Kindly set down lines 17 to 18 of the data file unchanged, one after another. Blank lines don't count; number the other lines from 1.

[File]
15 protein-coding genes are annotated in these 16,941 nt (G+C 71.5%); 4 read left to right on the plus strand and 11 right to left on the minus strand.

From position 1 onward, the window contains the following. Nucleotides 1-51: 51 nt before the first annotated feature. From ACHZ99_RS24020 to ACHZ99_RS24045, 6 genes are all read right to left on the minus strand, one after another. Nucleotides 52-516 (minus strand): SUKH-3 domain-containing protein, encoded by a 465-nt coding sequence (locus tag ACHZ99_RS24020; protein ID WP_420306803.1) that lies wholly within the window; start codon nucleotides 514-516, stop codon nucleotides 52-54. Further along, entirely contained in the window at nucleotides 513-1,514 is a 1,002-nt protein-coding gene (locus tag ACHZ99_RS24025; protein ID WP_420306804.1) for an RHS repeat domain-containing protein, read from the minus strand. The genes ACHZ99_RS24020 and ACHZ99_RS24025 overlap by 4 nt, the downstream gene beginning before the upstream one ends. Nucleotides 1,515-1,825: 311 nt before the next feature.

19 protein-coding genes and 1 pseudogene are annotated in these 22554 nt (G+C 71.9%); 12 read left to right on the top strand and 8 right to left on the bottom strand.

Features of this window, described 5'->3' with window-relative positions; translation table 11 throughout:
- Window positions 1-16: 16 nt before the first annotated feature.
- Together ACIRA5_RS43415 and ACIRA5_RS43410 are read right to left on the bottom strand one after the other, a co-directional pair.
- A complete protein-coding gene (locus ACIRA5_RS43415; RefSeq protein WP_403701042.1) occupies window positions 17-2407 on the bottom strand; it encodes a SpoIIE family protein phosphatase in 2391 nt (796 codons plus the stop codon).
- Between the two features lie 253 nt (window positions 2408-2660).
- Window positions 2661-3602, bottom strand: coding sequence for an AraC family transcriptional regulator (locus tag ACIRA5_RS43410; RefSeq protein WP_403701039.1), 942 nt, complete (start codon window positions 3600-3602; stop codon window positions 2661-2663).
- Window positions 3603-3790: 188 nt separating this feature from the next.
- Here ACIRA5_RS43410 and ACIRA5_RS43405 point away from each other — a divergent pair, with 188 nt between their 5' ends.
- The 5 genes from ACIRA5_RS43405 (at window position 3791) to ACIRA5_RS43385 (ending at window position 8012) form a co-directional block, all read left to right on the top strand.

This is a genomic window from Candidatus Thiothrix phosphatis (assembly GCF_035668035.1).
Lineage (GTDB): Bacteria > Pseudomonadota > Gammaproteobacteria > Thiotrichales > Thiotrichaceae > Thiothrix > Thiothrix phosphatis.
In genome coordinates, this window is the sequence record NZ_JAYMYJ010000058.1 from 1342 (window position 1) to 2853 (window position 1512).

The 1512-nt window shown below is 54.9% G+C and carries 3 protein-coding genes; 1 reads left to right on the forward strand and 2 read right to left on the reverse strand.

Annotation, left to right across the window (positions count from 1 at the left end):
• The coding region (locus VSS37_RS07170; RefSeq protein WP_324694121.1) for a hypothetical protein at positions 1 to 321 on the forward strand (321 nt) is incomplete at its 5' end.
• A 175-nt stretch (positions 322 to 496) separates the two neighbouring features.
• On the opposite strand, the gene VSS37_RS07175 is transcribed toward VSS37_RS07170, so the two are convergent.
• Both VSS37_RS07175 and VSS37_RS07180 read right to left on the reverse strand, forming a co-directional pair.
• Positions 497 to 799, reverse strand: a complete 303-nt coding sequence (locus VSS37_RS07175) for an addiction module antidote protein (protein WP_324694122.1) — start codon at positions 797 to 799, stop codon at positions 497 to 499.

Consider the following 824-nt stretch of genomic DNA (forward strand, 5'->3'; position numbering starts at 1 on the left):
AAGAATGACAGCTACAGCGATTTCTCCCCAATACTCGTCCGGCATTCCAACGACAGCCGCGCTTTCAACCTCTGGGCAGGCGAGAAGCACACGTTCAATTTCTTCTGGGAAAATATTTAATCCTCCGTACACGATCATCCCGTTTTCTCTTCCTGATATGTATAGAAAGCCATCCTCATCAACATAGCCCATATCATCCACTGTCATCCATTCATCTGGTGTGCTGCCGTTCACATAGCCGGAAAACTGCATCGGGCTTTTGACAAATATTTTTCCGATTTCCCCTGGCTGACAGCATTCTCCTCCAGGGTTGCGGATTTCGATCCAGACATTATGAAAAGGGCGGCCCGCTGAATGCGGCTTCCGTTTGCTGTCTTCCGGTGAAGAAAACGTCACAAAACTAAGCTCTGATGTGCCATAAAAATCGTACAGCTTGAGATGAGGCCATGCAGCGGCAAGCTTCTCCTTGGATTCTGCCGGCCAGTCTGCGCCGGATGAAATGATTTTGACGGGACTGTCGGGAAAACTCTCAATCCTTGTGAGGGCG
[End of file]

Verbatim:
Annotation, left to right across the window (positions count from 1 at the left end):
• The coding region (locus VSS37_RS07170; RefSeq protein WP_324694121.1) for a hypothetical protein at positions 1 to 321 on the forward strand (321 nt) is incomplete at its 5' end.